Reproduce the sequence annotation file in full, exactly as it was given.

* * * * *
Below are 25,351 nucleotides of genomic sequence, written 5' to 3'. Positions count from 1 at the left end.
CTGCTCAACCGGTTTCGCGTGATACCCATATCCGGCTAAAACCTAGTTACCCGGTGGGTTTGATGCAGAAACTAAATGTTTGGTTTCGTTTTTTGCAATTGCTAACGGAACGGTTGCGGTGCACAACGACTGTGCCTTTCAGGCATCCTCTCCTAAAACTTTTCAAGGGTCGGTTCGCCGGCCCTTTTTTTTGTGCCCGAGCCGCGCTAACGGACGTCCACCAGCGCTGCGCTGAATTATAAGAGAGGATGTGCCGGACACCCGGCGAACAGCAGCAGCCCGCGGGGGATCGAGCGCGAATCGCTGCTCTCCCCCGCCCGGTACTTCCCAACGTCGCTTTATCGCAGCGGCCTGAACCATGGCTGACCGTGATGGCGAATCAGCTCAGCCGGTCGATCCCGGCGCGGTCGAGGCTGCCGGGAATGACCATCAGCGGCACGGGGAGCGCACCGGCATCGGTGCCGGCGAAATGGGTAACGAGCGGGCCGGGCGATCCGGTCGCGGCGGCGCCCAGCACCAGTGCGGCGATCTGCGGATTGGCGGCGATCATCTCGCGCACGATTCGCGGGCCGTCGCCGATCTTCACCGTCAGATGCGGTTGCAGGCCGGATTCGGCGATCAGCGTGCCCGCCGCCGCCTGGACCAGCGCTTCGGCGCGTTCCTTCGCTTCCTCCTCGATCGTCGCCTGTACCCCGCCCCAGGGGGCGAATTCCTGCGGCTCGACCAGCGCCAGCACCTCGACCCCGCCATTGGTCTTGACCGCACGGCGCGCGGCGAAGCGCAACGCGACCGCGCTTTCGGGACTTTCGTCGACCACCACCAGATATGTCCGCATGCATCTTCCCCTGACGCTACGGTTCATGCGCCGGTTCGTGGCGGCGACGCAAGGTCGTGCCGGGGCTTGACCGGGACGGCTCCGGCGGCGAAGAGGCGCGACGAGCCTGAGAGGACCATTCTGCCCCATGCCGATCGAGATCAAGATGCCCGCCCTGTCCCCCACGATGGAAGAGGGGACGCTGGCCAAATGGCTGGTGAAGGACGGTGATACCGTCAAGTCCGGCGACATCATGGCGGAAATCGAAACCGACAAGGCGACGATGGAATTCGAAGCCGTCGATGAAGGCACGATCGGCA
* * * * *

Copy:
Below are 25,351 nucleotides of genomic sequence, written 5' to 3'. Positions count from 1 at the left end.
CTGCTCAACCGGTTTCGCGTGATACCCATATCCGGCTAAAACCTAGTTACCCGGTGGGTTTGATGCAGAAACTAAATGTTTGGTTTCGTTTTTTGCAATTGCTAACGGAACGGTTGCGGTGCACAACGACTGTGCCTTTCAGGCATCCTCTCCTAAAACTTTTCAAGGGTCGGTTCGCCGGCCCTTTTTTTTGTGCCCGAGCCGCGCTAACGGACGTCCACCAGCGCTGCGCTGAATTATAAGAGAGGATGTGCCGGACACCCGGCGAACAGCAGCAGCCCGCGGGGGATCGAGCGCGAATCGCTGCTCTCCCCCGCCCGGTACTTCCCAACGTCGCTTTATCGCAGCGGCCTGAACCATGGCTGACCGTGATGGCGAATCAGCTCAGCCGGTCGATCCCGGCGCGGTCGAGGCTGCCGGGAATGACCATCAGCGGCACGGGGAGCGCACCGGCATCGGTGCCGGCGAAATGGGTAACGAGCGGGCCGGGCGATCCGGTCGCGGCGGCGCCCAGCACCAGTGCGGCGATCTGCGGATTGGCGGCGATCATCTCGCGCACGATTCGCGGGCCGTCGCCGATCTTCACCGTCAGATGCGGTTGCAGGCCGGATTCGGCGATCAGCGTGCCCGCCGCCGCCTGGACCAGCGCTTCGGCGCGTTCCTTCGCTTCCTCCTCGATCGTCGCCTGTACCCCGCCCCAGGGGGCGAATTCCTGCGGCTCGACCAGCGCCAGCACCTCGACCCCGCCATTGGTCTTGACCGCACGGCGCGCGGCGAAGCGCAACGCGACCGCGCTTTCGGGACTTTCGTCGACCACCACCAGATATGTCCGCATGCATCTTCCCCTGACGCTACGGTTCATGCGCCGGTTCGTGGCGGCGACGCAAGGTCGTGCCGGGGCTTGACCGGGACGGCTCCGGCGGCGAAGAGGCGCGACGAGCCTGAGAGGACCATTCTGCCCCATGCCGATCGAGATCAAGATGCCCGCCCTGTCCCCCACGATGGAAGAGGGGACGCTGGCCAAATGGCTGGTGAAGGACGGTGATACCGTCAAGTCCGGCGACATCATGGCGGAAATCGAAACCGACAAGGCGACGATGGAATTCGAAGCCGTCGATGAAGGCACGATCGGCA